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What is the Neon Swan?

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A neon swan definition refers to a rare but highly predictable event of serious consequences. As opposed to a black swan event, a neon swan event typically follows a series of warning signs that lead up to it, and therefore, in theory, may be prevented. 

In the financial world, the US debt ceiling crisis in 2011 was first coined as a neon swan event. In 2022, some market analysts argued that a neon swan event is likely.  

Key points 

  • A neon swan is an event that is huge, rare and predictable, and follows a series of red flags and warnings.

  • The term 'neon swan' first emerged during the US debt ceiling crisis in 2011.

  • The opposite of neon swan is a 'black swan' event, which is unpredictable and of a massive impact.

Neon swan versus black swan

A neon swan differs from a black swan event, which goes beyond what is usually expected of a situation, without obvious warnings and with serious consequences. 

The term was coined in The Black Swan: The Impact of the Highly Improbable, a 2007 book by Lebanese American former options trader Nassim Nicholas Taleb. According to Taleb, examples of black swan events include the invention of Alphabet’s Google (GOOGL) and the 11 September terrorist attack in the US.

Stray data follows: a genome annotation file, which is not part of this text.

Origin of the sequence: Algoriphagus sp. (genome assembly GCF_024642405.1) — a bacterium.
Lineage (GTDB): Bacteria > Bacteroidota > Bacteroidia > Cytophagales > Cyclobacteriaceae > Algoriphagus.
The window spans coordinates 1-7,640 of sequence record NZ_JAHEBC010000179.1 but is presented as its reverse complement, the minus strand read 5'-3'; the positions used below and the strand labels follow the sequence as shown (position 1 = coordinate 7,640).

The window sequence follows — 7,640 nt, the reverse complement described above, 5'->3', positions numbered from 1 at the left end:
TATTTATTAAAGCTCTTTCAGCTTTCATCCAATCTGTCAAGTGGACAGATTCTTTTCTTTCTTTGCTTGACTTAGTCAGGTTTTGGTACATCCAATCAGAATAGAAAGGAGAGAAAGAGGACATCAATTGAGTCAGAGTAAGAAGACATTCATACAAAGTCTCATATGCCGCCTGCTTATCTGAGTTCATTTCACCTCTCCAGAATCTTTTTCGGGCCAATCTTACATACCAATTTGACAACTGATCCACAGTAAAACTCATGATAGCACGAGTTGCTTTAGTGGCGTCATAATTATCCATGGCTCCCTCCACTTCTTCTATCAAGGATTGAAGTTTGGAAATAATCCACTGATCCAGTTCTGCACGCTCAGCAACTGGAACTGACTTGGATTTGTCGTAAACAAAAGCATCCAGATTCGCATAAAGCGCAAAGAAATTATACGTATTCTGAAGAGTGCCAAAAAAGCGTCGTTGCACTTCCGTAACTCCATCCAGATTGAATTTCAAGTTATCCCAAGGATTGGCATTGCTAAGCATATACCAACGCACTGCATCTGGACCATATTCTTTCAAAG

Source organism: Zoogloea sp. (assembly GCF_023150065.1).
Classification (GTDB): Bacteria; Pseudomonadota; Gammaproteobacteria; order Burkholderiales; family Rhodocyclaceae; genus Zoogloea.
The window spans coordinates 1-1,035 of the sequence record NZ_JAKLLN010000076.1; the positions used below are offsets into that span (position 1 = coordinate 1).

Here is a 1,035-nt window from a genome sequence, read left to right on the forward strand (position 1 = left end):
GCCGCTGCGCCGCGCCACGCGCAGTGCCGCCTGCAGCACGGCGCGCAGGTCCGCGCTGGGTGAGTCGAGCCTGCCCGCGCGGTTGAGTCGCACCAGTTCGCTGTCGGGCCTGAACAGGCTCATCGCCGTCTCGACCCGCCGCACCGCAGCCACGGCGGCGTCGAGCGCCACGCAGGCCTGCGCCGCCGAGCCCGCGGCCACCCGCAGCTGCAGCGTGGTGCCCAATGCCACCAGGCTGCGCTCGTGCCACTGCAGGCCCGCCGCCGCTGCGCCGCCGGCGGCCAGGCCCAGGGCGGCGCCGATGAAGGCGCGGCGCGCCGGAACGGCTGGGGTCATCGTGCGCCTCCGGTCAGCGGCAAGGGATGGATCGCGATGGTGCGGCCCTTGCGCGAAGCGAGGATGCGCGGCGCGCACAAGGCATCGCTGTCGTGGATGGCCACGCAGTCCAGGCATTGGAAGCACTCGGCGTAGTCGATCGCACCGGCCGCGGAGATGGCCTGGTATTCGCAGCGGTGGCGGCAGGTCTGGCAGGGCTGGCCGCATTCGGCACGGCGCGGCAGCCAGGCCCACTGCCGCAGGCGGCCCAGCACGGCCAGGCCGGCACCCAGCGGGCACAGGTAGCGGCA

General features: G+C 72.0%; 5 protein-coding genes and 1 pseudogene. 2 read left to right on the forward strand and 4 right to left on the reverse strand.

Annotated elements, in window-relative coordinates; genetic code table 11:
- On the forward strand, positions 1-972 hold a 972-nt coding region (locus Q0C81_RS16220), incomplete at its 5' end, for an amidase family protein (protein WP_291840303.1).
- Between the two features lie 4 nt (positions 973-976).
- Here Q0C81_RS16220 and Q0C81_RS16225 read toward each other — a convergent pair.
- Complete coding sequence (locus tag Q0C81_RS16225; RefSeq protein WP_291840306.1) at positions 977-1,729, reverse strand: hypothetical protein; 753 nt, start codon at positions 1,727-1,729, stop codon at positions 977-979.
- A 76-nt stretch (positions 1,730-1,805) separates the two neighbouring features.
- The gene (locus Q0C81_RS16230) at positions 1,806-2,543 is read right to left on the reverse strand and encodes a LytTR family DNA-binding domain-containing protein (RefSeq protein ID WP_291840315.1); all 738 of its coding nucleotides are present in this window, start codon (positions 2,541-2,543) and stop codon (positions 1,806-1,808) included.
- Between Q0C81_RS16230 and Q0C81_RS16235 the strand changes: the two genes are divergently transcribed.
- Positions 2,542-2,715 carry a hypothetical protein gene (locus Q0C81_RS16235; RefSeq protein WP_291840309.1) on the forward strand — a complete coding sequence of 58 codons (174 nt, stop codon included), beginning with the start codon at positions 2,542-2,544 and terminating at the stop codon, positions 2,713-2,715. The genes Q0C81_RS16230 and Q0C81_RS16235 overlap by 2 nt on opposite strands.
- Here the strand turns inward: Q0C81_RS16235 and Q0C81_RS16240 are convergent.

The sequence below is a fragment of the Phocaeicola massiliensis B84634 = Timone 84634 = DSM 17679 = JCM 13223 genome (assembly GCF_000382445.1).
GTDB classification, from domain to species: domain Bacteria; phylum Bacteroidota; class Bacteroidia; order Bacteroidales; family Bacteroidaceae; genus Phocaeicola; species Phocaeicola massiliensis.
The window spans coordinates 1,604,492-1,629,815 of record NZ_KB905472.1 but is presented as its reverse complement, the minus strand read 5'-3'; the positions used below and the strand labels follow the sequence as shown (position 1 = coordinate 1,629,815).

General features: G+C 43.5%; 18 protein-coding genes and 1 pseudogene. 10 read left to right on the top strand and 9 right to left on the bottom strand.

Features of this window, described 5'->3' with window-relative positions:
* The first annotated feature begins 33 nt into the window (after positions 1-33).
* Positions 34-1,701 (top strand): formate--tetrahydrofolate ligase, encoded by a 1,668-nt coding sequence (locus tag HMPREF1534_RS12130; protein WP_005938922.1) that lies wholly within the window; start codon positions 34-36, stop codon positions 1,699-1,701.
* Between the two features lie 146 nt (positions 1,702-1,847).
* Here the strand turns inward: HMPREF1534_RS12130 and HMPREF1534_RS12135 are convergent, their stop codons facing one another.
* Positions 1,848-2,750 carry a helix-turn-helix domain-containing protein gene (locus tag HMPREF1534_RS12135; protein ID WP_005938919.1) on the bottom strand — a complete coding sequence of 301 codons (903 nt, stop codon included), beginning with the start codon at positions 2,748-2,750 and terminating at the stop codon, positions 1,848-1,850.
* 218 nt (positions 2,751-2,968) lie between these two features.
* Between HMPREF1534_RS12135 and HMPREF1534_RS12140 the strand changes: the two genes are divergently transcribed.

Neon swan explained

In short, what does neon swan mean? While it’s rare and huge, there are clear processes that build up to the event. In theory, neon swan events can be prevented as there are typically red flags and warnings. 

History of the term: US debt ceiling crisis 

The term first emerged during the US debt ceiling crisis in 2011, a prominent example of neon swan event.  Credit rating agency Standard and Poor's (S&P) downgraded the US Treasury debt from AAA to AA+ on 5 August 2011, with a negative outlook on concerns about budget deficit. It was the first time that S&P had downgraded the rating on US long-term debt, assigned for 70 years at that time. 

The credit rating downgrade was the result of a protracted debt ceiling debate that devolved into political squabbling. Although the US government under President Barack Obama and Congress had reached a deal on the budget and debt ceiling, the credit agency was of the view that it’s not enough to address the gloomy outlook of the US economy.

While S&P’s move was unprecedented. Signs leading up to the downgrade had built up. In July, S&P put the US Treasury debt under “CreditWatch with negative implications”, CNN reported

S&P’s reasons for downgrading US debts were the country’s debt-to-GDP trajectory, which the firm said was unsustainable, and the perceived inability of lawmakers to make tough decisions to correct the problem. The firm had been highlighting the issues months before the downgrade.

Moody’s and Fitch Rating, two other credit rating agencies, followed suit.